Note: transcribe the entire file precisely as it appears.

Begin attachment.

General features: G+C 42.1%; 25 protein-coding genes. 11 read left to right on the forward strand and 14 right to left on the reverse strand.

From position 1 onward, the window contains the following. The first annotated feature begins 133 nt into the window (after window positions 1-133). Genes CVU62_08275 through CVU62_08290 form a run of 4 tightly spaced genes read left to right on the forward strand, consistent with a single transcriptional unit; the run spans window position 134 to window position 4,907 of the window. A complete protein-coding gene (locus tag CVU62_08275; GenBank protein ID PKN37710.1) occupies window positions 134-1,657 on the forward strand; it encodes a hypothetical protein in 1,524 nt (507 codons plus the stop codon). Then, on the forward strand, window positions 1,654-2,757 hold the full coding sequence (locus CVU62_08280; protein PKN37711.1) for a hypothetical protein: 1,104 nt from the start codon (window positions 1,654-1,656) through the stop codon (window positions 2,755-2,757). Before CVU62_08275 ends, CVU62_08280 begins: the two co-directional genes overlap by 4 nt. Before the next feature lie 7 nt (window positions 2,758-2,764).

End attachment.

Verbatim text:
General features: G+C 42.1%; 25 protein-coding genes. 11 read left to right on the forward strand and 14 right to left on the reverse strand.

From position 1 onward, the window contains the following. The first annotated feature begins 133 nt into the window (after window positions 1-133). Genes CVU62_08275 through CVU62_08290 form a run of 4 tightly spaced genes read left to right on the forward strand, consistent with a single transcriptional unit; the run spans window position 134 to window position 4,907 of the window. A complete protein-coding gene (locus tag CVU62_08275; GenBank protein ID PKN37710.1) occupies window positions 134-1,657 on the forward strand; it encodes a hypothetical protein in 1,524 nt (507 codons plus the stop codon). Then, on the forward strand, window positions 1,654-2,757 hold the full coding sequence (locus CVU62_08280; protein PKN37711.1) for a hypothetical protein: 1,104 nt from the start codon (window positions 1,654-1,656) through the stop codon (window positions 2,755-2,757). Before CVU62_08275 ends, CVU62_08280 begins: the two co-directional genes overlap by 4 nt. Before the next feature lie 7 nt (window positions 2,758-2,764).